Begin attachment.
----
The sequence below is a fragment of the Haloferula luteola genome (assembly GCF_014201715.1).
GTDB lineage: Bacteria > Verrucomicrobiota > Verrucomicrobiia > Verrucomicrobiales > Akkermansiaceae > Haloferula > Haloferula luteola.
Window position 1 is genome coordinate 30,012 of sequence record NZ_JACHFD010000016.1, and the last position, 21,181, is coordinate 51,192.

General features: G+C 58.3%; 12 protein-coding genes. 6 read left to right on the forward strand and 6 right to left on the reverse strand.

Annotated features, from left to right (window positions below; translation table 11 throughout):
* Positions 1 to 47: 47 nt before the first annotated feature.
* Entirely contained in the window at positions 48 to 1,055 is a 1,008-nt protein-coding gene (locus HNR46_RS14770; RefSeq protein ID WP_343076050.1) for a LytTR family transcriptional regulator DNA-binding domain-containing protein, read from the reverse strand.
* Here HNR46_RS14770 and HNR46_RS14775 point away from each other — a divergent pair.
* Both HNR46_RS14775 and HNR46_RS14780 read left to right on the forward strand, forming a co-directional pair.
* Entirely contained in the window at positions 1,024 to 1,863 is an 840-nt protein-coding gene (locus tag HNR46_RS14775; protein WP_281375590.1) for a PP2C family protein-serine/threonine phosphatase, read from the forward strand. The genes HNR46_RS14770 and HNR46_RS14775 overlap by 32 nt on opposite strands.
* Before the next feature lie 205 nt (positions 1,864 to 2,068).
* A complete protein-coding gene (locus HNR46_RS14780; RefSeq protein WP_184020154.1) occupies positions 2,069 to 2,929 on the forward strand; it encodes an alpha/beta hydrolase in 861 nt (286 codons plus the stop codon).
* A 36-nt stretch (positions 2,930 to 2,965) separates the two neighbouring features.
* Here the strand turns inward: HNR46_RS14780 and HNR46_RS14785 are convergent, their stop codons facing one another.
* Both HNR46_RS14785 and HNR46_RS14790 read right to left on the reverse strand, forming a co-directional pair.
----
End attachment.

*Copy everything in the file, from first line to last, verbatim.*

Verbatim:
The sequence below is a fragment of the Haloferula luteola genome (assembly GCF_014201715.1).
GTDB lineage: Bacteria > Verrucomicrobiota > Verrucomicrobiia > Verrucomicrobiales > Akkermansiaceae > Haloferula > Haloferula luteola.
Window position 1 is genome coordinate 30,012 of sequence record NZ_JACHFD010000016.1, and the last position, 21,181, is coordinate 51,192.

General features: G+C 58.3%; 12 protein-coding genes. 6 read left to right on the forward strand and 6 right to left on the reverse strand.

Annotated features, from left to right (window positions below; translation table 11 throughout):
* Positions 1 to 47: 47 nt before the first annotated feature.
* Entirely contained in the window at positions 48 to 1,055 is a 1,008-nt protein-coding gene (locus HNR46_RS14770; RefSeq protein ID WP_343076050.1) for a LytTR family transcriptional regulator DNA-binding domain-containing protein, read from the reverse strand.
* Here HNR46_RS14770 and HNR46_RS14775 point away from each other — a divergent pair.
* Both HNR46_RS14775 and HNR46_RS14780 read left to right on the forward strand, forming a co-directional pair.
* Entirely contained in the window at positions 1,024 to 1,863 is an 840-nt protein-coding gene (locus tag HNR46_RS14775; protein WP_281375590.1) for a PP2C family protein-serine/threonine phosphatase, read from the forward strand. The genes HNR46_RS14770 and HNR46_RS14775 overlap by 32 nt on opposite strands.
* Before the next feature lie 205 nt (positions 1,864 to 2,068).
* A complete protein-coding gene (locus HNR46_RS14780; RefSeq protein WP_184020154.1) occupies positions 2,069 to 2,929 on the forward strand; it encodes an alpha/beta hydrolase in 861 nt (286 codons plus the stop codon).
* A 36-nt stretch (positions 2,930 to 2,965) separates the two neighbouring features.
* Here the strand turns inward: HNR46_RS14780 and HNR46_RS14785 are convergent, their stop codons facing one another.
* Both HNR46_RS14785 and HNR46_RS14790 read right to left on the reverse strand, forming a co-directional pair.